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Tuesday, January 19, 2010

Haiti, Cherie

The earthquake in Haiti is too terrible to contemplate, much less discuss in a silly preacher's silly blog.  If you have not already given money to Lutheran World Relief, do it now.  You can come back here afterward.

No, we have nothing to say about the earthquake, or the stupefying death toll, or even the seminarian son of a Lutheran bishop who was killed there.  But we have to talk about Haiti, so we'll talk about something else entirely.

It was, I think, autumn of 1986.  I was about 18 months out of college; I had already done the customary quick tour of Italy, Spain and France, and worked as long as I could stand at my first "grown-up" job, tapping out Morse for the Cosmodemonic Telegraph Company.  I had as yet no sense of a vocation, religious or otherwise, but I had its first stirrings:  the little animal inside, biting and scratching to make me stop what I was doing and look around for something -- anything -- else.

So I gave up a cozy apartment by the Gowanus Canal, ditched my paltry few possessions, and bought a plane ticket for Port-au-Prince.  There was no do-gooderism involved here, mind you; I wasn't traveling with a school or an NGO or anything like that.  All I wanted was a warm place to spend the winter.  And I figured Haiti would be cheap.  After all, they were in the middle of a revolution.

After four months or rioting, Baby Doc had skipped town in January.  Since then, there had been chaos, as would-be tyrants seized and lost power, one after another.  The people, poor and oppressed as they had always been, were poorer and more oppressed than ever. 

I spent a month in Haiti, and another month in the Dominican Republic.  There are more stories than I could possibly tell here.  Some are funny, some frightening, many smack of Graham Greene or Joseph Conrad.  Some of my favorites are just gross:  A stream of goat piss, pouring down from the roof of a van, into the lap of the guy next to me.  The man underneath me in an open boat, where we were piled up like cordwood for an illegal border crossing, who vomited a seemingly ceaseless stream of yellowish fluid, and the woman on top of me, who looked down reflectively for a few moments and declared, "Bananas."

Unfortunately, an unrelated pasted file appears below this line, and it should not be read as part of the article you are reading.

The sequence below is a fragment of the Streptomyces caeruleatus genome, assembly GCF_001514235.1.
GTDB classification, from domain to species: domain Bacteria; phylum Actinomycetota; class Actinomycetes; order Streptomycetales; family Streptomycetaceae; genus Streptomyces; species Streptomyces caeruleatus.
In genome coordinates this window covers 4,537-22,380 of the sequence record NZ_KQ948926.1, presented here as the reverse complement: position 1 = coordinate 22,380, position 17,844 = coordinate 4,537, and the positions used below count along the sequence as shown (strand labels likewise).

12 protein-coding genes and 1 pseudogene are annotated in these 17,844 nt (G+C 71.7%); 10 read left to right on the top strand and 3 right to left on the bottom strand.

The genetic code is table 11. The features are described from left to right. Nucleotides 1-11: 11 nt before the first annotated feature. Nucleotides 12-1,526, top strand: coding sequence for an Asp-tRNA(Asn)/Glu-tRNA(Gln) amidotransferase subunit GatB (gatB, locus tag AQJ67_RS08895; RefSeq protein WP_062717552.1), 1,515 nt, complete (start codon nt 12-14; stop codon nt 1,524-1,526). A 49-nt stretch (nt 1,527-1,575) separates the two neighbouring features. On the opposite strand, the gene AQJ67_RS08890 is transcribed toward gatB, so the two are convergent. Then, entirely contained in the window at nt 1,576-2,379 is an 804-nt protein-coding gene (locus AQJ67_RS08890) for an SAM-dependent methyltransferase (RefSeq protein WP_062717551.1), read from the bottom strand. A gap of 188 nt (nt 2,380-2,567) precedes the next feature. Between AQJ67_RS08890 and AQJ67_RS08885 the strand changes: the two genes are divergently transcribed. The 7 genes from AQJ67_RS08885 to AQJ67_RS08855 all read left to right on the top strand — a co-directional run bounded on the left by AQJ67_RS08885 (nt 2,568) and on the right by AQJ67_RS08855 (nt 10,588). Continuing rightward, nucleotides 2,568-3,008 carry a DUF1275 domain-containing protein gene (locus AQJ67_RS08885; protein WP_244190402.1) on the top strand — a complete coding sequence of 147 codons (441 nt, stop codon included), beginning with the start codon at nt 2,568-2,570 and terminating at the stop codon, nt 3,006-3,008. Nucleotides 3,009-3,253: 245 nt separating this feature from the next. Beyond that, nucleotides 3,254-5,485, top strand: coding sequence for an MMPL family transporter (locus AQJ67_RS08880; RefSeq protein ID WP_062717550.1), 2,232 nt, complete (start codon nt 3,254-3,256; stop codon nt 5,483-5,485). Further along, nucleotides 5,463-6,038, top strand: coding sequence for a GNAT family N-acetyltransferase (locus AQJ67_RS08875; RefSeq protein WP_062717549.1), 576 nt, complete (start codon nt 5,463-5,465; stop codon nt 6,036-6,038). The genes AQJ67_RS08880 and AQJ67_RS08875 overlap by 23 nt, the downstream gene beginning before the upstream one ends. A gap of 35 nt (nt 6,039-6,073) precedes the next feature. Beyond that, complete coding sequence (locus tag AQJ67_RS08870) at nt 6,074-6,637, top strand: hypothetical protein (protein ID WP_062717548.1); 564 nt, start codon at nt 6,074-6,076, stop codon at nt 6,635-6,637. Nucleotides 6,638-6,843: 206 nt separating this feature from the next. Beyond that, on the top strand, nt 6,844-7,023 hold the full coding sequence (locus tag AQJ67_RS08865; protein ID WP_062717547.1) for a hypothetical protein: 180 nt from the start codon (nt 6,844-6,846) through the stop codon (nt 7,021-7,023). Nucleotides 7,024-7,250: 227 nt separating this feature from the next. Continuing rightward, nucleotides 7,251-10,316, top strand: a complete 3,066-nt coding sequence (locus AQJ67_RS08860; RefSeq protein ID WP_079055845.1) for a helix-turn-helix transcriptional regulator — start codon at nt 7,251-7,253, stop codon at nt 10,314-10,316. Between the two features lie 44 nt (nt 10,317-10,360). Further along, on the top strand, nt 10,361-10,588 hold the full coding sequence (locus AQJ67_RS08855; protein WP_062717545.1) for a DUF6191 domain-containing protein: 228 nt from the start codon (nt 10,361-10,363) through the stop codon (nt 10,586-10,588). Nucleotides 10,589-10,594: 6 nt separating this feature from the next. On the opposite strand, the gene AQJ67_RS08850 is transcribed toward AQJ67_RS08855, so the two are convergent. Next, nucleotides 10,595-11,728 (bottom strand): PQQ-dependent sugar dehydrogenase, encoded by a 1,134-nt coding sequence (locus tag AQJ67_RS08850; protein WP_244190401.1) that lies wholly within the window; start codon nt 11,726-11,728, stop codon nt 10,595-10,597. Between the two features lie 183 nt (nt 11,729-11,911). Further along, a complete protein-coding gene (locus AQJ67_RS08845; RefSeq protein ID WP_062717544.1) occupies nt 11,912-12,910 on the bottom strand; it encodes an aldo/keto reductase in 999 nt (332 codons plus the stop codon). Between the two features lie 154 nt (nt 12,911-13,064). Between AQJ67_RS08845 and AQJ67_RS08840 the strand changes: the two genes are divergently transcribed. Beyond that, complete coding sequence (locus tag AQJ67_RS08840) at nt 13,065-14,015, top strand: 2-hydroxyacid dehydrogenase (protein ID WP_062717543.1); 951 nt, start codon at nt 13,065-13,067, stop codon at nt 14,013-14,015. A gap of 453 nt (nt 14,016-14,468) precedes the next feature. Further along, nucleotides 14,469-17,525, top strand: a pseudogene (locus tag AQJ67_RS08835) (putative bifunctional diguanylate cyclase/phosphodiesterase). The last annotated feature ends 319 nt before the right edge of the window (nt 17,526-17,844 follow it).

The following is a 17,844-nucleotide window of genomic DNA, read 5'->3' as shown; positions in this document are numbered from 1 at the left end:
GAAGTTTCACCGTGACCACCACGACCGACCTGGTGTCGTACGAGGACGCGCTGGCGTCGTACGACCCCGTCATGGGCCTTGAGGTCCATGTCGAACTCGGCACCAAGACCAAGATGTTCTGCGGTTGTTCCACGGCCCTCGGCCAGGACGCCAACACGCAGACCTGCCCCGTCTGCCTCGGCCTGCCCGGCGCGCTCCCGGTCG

But here's one I think about a lot.  There was a fellow named Georges, about my own age, who showed me around the capitol occasionally, in exchange for hot-dogs and 7-Up at a little place near the Champs de Mars.  I realized dimly then, and realize more acutely now, that this tiny green-tiled diner, like something from the American 1940s, probably offered a level of luxury, not to say nutrition, that Georges could never hope for without somebody like me.

One day, after I had been there a week or less, we went to the Pantheon, a grandly-named museum, unremarkable except for air-conditioning and the anchor from one of Columbus's ships.  As we emerged into the miserable, swampy heat, we heard the sound of horns blaring, and then saw cars and trucks streaming out of the city center, followed by hundreds of people on foot.  All around us, the shutters of the shops were slammed shut and padlocked.

Georges grabbed one of the people running out of town, and spoke to him quickly in Kreyol.  Then the other man yanked himself free, and kept running.  George took me by the wrist, and began running straight into the crowd.

"So," I said, hurrying along.  "What's up?"

"He says there will be a manifestation -- a protest. He is running away because he says it will be dangerous.  He says there will be hitting and shooting.  But I say that's OK, I will be hitting and shooting back."

"Oh.  I -- uh -- I see."

"Wait," said Georges, barely hesitating.  "I forget, this is not your country.  I can take you back, back to your guest-house.  You want that?"

"Well," I said, "I don't know.  I kind of want to see what's happening ...."

"Then come on!  You will see what is happening, all right."

So in we plunged, swimming against the tide of smarter people, until after a while we found the buzzing swarm of protesters, and merged into them.  It was a big crowd -- press estimates ranged as high as 200,000, and I have heard (although this is probably untrue) that it was the largest protest in Haitian history.  For hours that day, we marched through the otherwise empty streets of Port-au-Prince, making our way slowly in a great curve back toward the are from which I had come -- the area near the Palais Nationale.